Demanding the retention of the local Emergency Department, Kevin McAdam, Unite Regional Officer, confirmed that Unite stood opposed to any diminution of facilities at Daisy Hill hospital and said the Trust’s statement had sent “a shudder of fear into the local community” who he said will be concerned that it is the precursor to a decision to close the Emergency Department permanently.

“HSC trusts justify decisions to close facilities on the basis of an inability to recruit the requisite staff but there is a strong sense that these are manufactured crises which enable the Trusts to make decisions that are known to be strongly opposed locally,” said Mr McAdam who claimed that the move was more to do with “implementing austerity budgets than either objective medical needs or the difficulty in recruiting consultants.”

“Unite would be very concerned that a decision to close this facility could be taken forward under cover of a temporary closure,” he added, questioning the timing of the so-called recruitment crisis during the present stalemate at Stormont.

“Instead of engineering crises, the HSC trusts would be better engaging with staff representative bodies and the local communities to determine the most sustainable approaches to healthcare provision.” he concluded.

UNISON’s Head of Bargaining and Representation in the Health sector, Anne Speed‎ also responded with alarm to the closure proposals and said that UNISON had warned the Department of Health and the Social Care Board over the last number of years that a lack of workforce planning would lead to such a crisis.

“Neither seems to have learned from what happened at the Belfast City Hospital where a lack of senior medical staff led to the closure of its Accident and Emergency department.”

“The A&E at Daisy Hill is in much demand and staff tell us that transferring demand to Craigavon Hospital will only move the crisis on and create similar problems at that hospital. The catchment area is vast from Newcastle to Crossmaglen and Newtownhamilton and restriction of services will be a significant loss to the community.  Given the significant geographical spread, can patient safety be guaranteed?  There will be a clear knock on effect on staff in nursing and support services and we have yet to get information as to the impact on them.  We have no doubt that the community will strongly resist this development.”

Speaking to The Examiner about the impending healthcare crisis, Francis Gallagher of the Daisy Hill Action Group said local people have “a great battle ahead to retain their A&E department and thus Daisy Hill’s acute status” and called for the active support and participation of everyone to overcome the challenge.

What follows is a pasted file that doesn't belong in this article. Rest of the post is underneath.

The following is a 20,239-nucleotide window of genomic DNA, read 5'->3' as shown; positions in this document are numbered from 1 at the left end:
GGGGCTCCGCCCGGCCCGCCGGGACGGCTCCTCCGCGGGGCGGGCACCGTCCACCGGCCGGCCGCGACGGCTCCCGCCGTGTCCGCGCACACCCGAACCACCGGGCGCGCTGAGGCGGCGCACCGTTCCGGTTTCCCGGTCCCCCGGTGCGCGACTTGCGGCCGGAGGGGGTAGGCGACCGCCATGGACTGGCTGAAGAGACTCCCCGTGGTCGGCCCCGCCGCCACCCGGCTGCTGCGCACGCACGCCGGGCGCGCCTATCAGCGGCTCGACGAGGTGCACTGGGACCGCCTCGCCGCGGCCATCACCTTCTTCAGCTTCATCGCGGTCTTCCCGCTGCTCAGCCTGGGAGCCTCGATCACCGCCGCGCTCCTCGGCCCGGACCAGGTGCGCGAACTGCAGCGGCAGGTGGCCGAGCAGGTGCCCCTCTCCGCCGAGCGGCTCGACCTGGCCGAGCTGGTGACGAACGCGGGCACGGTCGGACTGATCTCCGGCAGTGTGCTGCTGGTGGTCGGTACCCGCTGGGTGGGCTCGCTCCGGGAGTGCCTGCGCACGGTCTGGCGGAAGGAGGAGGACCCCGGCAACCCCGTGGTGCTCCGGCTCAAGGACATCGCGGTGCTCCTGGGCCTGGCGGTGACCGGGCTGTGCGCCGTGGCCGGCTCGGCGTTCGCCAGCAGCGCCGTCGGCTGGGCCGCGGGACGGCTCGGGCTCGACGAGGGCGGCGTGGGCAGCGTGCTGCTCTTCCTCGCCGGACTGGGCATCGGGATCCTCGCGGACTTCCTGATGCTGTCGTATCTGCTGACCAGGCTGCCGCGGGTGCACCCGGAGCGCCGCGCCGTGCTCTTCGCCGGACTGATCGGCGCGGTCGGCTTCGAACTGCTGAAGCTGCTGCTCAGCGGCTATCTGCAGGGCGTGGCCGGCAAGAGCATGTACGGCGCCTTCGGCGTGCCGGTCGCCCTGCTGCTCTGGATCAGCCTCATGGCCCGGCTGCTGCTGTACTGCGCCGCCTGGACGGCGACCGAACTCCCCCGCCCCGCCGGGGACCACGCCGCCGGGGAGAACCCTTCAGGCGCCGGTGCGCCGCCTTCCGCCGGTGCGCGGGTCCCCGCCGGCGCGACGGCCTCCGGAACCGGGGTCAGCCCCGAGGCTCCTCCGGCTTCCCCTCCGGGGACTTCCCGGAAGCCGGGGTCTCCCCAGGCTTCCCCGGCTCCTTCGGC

“If the lights go out in Daisy Hill’s A&E they will not come on again and the ripples of this will be felt throughout the health service in the North,” said the action group chairman.

“What then will happen to the accident and emergency departments in the Causeway and Mater Hospitals? How will staff in the larger hospital A&Es cope with the increased workload?  It doesn’t make sense to close Daisy Hill A&E if the Department wants to provide safer healthcare throughout the North.”

Mr Gallagher – who believes the setting up of citizens conventions would allow ordinary people to have a say in Stormont negotiations on important issues like healthcare-  also questioned whether Daisy Hill is getting its fair share of doctors and other staff that are available to the federation of the Trust.

“In the light of this latest threat to Daisy Hill, I would be very surprised if the phones in the boardrooms of the Southern Health Trust were not red hot with offers of help from other Trust areas because it is in everyone’s interests to keep Daisy Hill’s A&E open,” he added.

The temporary closure proposals have been described as “potentially catastrophic” by the Republican party Saoradh, with activist Cliodhna McCool stressing that the decision could cost lives.

“It is undeniable that if Daisy Hill A&E closes it will result in the loss of lives. Would people in the Newry area in need of emergency medical treatment be expected to drive 25 miles further away?  Would people from the Kilkeel area be expected to face a 36 mile journey, a journey that would actually see them driving past Daisy Hill Hospital?

“This would have a detrimental effect on the people who need to avail of these services the most.”

Miss McCool added that the development “is evident of the failures of the Stormont Administration” and she urged the public “to throw their weight behind any campaign that emerges to save Daisy Hill Emergency Department.”